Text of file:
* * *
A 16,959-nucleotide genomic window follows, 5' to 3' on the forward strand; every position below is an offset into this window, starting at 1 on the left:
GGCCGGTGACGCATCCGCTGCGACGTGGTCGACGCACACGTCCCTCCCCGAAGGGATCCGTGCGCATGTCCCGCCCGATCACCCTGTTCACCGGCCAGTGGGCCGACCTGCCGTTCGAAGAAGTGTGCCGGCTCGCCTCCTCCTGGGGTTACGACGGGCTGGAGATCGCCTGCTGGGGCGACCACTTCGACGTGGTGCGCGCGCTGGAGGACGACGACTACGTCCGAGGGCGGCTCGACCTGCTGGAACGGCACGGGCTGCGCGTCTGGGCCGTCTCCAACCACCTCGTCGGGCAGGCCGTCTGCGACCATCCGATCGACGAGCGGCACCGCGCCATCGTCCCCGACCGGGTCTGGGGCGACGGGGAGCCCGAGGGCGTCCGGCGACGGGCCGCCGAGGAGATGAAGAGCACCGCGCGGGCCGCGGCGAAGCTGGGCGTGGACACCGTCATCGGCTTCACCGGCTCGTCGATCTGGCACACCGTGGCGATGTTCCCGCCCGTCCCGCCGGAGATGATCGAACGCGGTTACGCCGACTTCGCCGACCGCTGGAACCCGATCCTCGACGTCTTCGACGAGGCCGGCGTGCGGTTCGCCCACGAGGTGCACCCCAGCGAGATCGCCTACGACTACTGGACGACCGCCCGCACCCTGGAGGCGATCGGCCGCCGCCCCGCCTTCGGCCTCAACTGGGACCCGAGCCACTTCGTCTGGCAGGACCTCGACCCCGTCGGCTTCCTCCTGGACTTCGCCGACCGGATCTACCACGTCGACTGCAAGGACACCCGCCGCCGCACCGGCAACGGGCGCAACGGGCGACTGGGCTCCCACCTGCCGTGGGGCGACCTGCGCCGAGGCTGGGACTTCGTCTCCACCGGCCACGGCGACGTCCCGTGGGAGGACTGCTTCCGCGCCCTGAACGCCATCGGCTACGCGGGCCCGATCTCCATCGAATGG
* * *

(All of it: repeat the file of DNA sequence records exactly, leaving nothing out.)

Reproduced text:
A 16,959-nucleotide genomic window follows, 5' to 3' on the forward strand; every position below is an offset into this window, starting at 1 on the left:
GGCCGGTGACGCATCCGCTGCGACGTGGTCGACGCACACGTCCCTCCCCGAAGGGATCCGTGCGCATGTCCCGCCCGATCACCCTGTTCACCGGCCAGTGGGCCGACCTGCCGTTCGAAGAAGTGTGCCGGCTCGCCTCCTCCTGGGGTTACGACGGGCTGGAGATCGCCTGCTGGGGCGACCACTTCGACGTGGTGCGCGCGCTGGAGGACGACGACTACGTCCGAGGGCGGCTCGACCTGCTGGAACGGCACGGGCTGCGCGTCTGGGCCGTCTCCAACCACCTCGTCGGGCAGGCCGTCTGCGACCATCCGATCGACGAGCGGCACCGCGCCATCGTCCCCGACCGGGTCTGGGGCGACGGGGAGCCCGAGGGCGTCCGGCGACGGGCCGCCGAGGAGATGAAGAGCACCGCGCGGGCCGCGGCGAAGCTGGGCGTGGACACCGTCATCGGCTTCACCGGCTCGTCGATCTGGCACACCGTGGCGATGTTCCCGCCCGTCCCGCCGGAGATGATCGAACGCGGTTACGCCGACTTCGCCGACCGCTGGAACCCGATCCTCGACGTCTTCGACGAGGCCGGCGTGCGGTTCGCCCACGAGGTGCACCCCAGCGAGATCGCCTACGACTACTGGACGACCGCCCGCACCCTGGAGGCGATCGGCCGCCGCCCCGCCTTCGGCCTCAACTGGGACCCGAGCCACTTCGTCTGGCAGGACCTCGACCCCGTCGGCTTCCTCCTGGACTTCGCCGACCGGATCTACCACGTCGACTGCAAGGACACCCGCCGCCGCACCGGCAACGGGCGCAACGGGCGACTGGGCTCCCACCTGCCGTGGGGCGACCTGCGCCGAGGCTGGGACTTCGTCTCCACCGGCCACGGCGACGTCCCGTGGGAGGACTGCTTCCGCGCCCTGAACGCCATCGGCTACGCGGGCCCGATCTCCATCGAATGG